20 Sep. 2007

The Writhing Death Throes Of Economic Geniuses

What bugs me about the looming global financial meltdown is that my hard-earned taxpayer money is being shovelled into the furnace, but why should I be paying to bail out those responsible? It was the short-sighted actions of power-hungry political elites and their Big Business partners which triggered this crisis. Let the Super Rich global billionaires who bankroll our corrupt rightwing governments stave off the sharks with money from their own pockets. Or let the whole thing burn to the ground, I don't care. Maybe it will teach people a lesson about accountability.

Peter Hartcher today has a good look at Alan Greenspan and John Howard. He says the Greenspan-engineered US housing bubble crunch is a perfectly-timed $1 trillion gift for Howard:
When house prices began to fall, they precipitated an outbreak of mortgage defaults. This, in turn, gave rise to a liquidity crisis that has roiled markets around the world. And this week, the Federal Reserve effectively declared that this had crossed a threshold.

When the post-Greenspan Fed decided on Wednesday, Australian time, that it needed to cut official interest rates for the first time in four years, it was sending a very clear signal that this was no longer just a liquidity crisis but had escalated to a full-blown economic crisis...

This fear of a gathering international crisis plays to one of Howard's main election themes - in the face of uncertainty, stick with the economic managers you know, and don't risk Rudd. One man's age of turbulence is another man's moment of serendipity.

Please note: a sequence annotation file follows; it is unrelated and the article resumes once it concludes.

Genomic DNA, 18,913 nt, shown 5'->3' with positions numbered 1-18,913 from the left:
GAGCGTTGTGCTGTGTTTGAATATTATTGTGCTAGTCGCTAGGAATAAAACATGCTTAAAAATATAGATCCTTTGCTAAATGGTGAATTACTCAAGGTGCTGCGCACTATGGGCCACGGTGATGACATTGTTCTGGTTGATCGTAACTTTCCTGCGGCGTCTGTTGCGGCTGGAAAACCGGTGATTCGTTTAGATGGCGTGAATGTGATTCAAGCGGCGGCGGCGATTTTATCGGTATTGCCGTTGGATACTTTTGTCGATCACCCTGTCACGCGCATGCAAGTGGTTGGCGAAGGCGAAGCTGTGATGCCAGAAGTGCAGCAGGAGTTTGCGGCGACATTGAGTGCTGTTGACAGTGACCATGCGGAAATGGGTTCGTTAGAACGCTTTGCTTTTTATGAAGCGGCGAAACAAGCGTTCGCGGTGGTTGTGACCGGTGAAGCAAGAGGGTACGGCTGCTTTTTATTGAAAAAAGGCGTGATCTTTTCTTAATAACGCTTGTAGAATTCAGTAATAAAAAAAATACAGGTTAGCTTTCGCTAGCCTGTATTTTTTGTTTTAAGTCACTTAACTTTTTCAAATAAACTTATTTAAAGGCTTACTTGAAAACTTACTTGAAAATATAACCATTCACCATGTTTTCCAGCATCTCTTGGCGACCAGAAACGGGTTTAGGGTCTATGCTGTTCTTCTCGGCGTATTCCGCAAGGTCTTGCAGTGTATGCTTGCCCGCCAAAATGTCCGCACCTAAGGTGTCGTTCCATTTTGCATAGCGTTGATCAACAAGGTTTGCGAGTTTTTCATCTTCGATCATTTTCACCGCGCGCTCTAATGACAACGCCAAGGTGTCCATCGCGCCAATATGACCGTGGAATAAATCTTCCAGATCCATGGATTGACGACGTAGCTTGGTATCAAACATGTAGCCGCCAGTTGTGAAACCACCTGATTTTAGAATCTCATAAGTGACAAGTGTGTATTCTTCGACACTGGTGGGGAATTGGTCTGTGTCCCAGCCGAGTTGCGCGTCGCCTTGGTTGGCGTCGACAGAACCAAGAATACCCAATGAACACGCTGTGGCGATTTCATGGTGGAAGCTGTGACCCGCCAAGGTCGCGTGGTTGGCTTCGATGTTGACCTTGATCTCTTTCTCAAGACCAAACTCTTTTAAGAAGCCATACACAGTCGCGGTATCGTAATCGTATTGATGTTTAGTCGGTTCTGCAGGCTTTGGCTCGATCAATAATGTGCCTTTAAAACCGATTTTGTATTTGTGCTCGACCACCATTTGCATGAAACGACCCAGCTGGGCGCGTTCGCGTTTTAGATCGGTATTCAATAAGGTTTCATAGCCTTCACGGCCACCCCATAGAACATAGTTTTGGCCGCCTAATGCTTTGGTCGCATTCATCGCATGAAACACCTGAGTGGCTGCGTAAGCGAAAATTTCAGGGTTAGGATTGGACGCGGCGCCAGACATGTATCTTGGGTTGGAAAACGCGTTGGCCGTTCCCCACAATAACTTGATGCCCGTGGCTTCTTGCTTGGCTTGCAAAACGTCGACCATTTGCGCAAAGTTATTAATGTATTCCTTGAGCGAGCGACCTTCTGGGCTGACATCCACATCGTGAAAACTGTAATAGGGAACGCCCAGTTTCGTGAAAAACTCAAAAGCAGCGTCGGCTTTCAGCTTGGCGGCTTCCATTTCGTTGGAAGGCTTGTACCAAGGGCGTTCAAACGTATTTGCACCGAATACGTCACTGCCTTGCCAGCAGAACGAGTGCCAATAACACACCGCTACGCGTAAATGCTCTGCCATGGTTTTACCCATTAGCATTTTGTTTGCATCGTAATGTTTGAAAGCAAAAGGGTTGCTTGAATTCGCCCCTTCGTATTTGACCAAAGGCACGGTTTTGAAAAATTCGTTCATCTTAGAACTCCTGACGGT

I dunno. It remains to be seen how the Australian economy will be affected by this looming global crisis, how the timing of things will affect the election, and whether or not Australians will blame the Howard government for their part in the disaster.

Meanwhile, in the UK, the governor of the Bank of England is under pressure to resign:
After the toughest week of his career, Mr King will use an appearance before the treasury select committee today to deny accusations from his critics in City investment banks that news of a £10bn injection of funds into the money market represented a belated and humiliating U-turn after the damage had been done.
PS: You gotta love how the media has turned on Alan Greenspan NOW, after relentlessly praising his bubble-blowing act for years. Like the WMDs, not a word of "we was wrong" apology.

NB: Cartoon by Steve Bell.